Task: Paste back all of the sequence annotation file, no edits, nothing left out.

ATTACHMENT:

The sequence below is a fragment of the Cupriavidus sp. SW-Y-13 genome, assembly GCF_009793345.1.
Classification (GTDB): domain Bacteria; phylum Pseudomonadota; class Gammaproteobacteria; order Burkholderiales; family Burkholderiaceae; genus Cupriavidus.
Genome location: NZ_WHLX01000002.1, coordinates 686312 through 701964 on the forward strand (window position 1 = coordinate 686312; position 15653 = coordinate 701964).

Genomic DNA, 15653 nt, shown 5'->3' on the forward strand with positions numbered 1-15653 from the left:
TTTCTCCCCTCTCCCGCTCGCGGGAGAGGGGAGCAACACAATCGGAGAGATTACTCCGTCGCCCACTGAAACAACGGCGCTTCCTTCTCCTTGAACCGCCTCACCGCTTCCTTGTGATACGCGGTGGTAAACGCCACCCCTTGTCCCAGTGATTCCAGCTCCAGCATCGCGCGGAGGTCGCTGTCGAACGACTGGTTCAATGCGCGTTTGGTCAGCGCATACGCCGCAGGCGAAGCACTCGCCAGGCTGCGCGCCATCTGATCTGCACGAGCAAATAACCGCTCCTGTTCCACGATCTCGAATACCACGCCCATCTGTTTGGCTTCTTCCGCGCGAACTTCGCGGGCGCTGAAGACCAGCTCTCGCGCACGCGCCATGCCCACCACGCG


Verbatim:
The sequence below is a fragment of the Cupriavidus sp. SW-Y-13 genome, assembly GCF_009793345.1.
Classification (GTDB): domain Bacteria; phylum Pseudomonadota; class Gammaproteobacteria; order Burkholderiales; family Burkholderiaceae; genus Cupriavidus.
Genome location: NZ_WHLX01000002.1, coordinates 686312 through 701964 on the forward strand (window position 1 = coordinate 686312; position 15653 = coordinate 701964).

Genomic DNA, 15653 nt, shown 5'->3' on the forward strand with positions numbered 1-15653 from the left:
TTTCTCCCCTCTCCCGCTCGCGGGAGAGGGGAGCAACACAATCGGAGAGATTACTCCGTCGCCCACTGAAACAACGGCGCTTCCTTCTCCTTGAACCGCCTCACCGCTTCCTTGTGATACGCGGTGGTAAACGCCACCCCTTGTCCCAGTGATTCCAGCTCCAGCATCGCGCGGAGGTCGCTGTCGAACGACTGGTTCAATGCGCGTTTGGTCAGCGCATACGCCGCAGGCGAAGCACTCGCCAGGCTGCGCGCCATCTGATCTGCACGAGCAAATAACCGCTCCTGTTCCACGATCTCGAATACCACGCCCATCTGTTTGGCTTCTTCCGCGCGAACTTCGCGGGCGCTGAAGACCAGCTCTCGCGCACGCGCCATGCCCACCACGCG